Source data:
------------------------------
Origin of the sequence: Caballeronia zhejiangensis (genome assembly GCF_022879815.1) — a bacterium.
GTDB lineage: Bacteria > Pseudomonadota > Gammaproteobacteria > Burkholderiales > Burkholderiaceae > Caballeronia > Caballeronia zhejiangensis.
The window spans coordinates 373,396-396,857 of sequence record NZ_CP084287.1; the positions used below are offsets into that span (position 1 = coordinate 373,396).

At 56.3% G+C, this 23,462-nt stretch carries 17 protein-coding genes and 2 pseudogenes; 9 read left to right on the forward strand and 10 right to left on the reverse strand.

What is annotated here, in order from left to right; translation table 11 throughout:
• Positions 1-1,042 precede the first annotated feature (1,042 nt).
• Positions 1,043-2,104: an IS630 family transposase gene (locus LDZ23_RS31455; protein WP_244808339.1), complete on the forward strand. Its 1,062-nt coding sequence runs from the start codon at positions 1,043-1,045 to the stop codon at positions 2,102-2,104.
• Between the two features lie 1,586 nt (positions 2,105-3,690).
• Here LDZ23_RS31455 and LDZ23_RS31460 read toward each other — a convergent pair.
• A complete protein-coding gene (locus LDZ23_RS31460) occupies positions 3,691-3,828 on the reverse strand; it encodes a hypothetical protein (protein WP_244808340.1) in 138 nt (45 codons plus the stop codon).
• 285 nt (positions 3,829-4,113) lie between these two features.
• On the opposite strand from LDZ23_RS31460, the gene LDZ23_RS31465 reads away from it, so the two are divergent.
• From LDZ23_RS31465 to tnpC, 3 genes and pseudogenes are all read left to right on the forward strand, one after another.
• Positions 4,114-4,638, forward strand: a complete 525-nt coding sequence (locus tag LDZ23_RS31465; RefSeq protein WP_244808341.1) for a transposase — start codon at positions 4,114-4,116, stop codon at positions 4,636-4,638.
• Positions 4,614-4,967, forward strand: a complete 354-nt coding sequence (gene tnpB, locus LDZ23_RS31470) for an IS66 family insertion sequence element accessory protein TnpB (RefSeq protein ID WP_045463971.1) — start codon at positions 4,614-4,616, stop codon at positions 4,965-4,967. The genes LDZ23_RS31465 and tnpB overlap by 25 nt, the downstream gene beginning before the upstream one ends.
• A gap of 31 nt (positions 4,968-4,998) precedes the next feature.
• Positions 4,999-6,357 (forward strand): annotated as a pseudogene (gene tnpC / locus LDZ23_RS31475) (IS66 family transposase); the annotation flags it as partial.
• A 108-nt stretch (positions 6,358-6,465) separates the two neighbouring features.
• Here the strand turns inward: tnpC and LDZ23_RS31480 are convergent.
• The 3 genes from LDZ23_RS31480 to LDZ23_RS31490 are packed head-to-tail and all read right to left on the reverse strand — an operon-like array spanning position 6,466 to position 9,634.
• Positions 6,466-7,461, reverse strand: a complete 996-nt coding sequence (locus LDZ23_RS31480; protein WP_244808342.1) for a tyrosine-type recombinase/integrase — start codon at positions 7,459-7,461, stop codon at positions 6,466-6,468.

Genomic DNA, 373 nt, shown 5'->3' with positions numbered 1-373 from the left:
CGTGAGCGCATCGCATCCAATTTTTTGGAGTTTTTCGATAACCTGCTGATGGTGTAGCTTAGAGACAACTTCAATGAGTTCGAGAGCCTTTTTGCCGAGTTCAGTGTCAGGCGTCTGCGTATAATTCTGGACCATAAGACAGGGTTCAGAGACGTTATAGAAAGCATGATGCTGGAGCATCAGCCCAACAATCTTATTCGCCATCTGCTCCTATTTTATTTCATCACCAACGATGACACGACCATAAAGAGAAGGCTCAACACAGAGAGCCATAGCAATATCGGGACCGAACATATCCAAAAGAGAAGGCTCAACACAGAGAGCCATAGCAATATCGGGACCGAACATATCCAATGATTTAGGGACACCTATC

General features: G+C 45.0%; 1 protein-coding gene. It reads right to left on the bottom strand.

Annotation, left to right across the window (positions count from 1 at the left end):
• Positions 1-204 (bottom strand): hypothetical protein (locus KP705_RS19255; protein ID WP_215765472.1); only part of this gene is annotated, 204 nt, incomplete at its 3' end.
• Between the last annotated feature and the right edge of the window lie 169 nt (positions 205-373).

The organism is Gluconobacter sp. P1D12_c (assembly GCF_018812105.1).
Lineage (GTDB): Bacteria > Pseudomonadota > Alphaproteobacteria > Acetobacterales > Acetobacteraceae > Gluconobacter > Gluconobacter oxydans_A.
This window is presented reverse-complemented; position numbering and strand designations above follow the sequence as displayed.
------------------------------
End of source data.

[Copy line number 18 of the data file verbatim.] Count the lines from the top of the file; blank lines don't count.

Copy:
• A 108-nt stretch (positions 6,358-6,465) separates the two neighbouring features.